Scotch Pies: the food of industry

The humble Scotch pie was uniquely suited to fuel the working life of industrial Scotland.

The tough shell of hot water crust pastry possessed the strength of boilerplate, remaining intact during perilous journeys to work by bike, tram or pit cage. When reheating the pie, there was no need for the niceties of plates, trays or pans; often a simple ledge in a foundry, boiler-house or locomotive footplate was sufficient to bring fire and life back to its grey peppery contents. A warm greasy nectar would be released on first bite which, when soaked into luxuriant beards and moustaches, might continue to provide comfort and sustenance throughout a long shift.

When the working day was done, the Scotch pie contributed to the enjoyment of precious leisure time spent at fairs, parades, outdoor events and football matches. The classic combination of a pie and a pint (or a pie and lemonade in temperance districts) is long established, but perhaps special mention should be made to a Mr. W. Jack, competitor in the 1890 Airth highland games, who was victor of the “one lap foot race, (eating a pie and drinking a bottle of lemonade while running)”.

The precise ancestry of the Scotch pie remains unclear. During the Victorian period many forms of pie abounded. In hard times a pie had the double advantage of making a little filling go a long way, while obscuring the precise nature of its proteinaceous content. Many recipes started with “take a well greased pie dish” and led to the addition of boiled calf heads, rabbits, rooks, and other inventive content. In addition to these home-made creations, butchers and bakers offered a variety of baked meat produce, while late-night pie shops provided refuge once the pubs had shut, serving a similar function to the kebab house of today. Pie-related references in contemporary newspapers usually mention slices of pie, suggesting large ashet pies cut into portions, however individual tu'penny pies seem also to have been popular, which may or may not have resembled today's familiar Scotch or mutton pie. The intricate lineage of these pastries would make a fascinating doctoral thesis.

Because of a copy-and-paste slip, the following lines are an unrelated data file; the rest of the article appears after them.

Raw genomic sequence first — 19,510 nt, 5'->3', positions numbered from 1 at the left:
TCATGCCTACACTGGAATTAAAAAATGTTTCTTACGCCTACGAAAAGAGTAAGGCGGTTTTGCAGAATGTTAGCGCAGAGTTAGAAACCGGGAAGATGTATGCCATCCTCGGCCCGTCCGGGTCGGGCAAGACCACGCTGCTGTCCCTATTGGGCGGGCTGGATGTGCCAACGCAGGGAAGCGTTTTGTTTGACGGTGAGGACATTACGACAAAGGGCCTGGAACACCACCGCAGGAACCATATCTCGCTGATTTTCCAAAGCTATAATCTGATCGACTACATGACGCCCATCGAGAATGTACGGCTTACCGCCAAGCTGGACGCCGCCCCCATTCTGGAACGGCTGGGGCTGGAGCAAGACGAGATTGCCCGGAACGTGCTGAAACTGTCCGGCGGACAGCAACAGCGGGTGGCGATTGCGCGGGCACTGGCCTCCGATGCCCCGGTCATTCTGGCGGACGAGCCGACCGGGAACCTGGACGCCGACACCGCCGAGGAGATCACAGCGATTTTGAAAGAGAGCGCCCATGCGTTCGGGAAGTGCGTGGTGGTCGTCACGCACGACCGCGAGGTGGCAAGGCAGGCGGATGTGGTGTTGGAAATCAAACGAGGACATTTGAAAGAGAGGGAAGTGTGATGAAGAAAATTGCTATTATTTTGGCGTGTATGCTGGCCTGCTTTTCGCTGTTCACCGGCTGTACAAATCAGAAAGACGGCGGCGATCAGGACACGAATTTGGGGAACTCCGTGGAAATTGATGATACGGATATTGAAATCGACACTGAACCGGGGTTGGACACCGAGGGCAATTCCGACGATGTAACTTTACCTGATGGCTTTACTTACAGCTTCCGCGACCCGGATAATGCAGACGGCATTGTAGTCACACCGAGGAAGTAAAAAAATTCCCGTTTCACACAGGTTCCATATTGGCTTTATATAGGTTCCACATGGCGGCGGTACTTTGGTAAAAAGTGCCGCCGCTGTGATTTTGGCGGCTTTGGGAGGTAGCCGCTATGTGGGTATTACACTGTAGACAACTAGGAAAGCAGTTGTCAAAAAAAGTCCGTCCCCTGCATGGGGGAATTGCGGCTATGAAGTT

In a modern age with a healthy interest in food heritage and local identity, the Scotch pie has enjoyed something of a resurgence. This sometimes comes at the expense of a certain gentrification, with mutant versions of the Scotch pie now available filled with “cod in white wine sauce”, “duck, orange and apricot”, and other such artisan absurdities. Nevertheless, there remains a dwindling band of family-run local bakers and butchers where it is still possible to observe the native Scotch pie in its natural habit. Faced with increasing competition from supermarkets and national bakery chains, it is important for all to engage and embrace this special heritage while this still remains possible. Exercise your contemporary collecting policy and say aye to a pie.

Images: (top) Scotland was once fuelled on pies; (above) a welcoming array at Whitburn bakers, A & C Fisher. These pies (or rather, pies like these) once fuelled the miners of Polkemmet pit.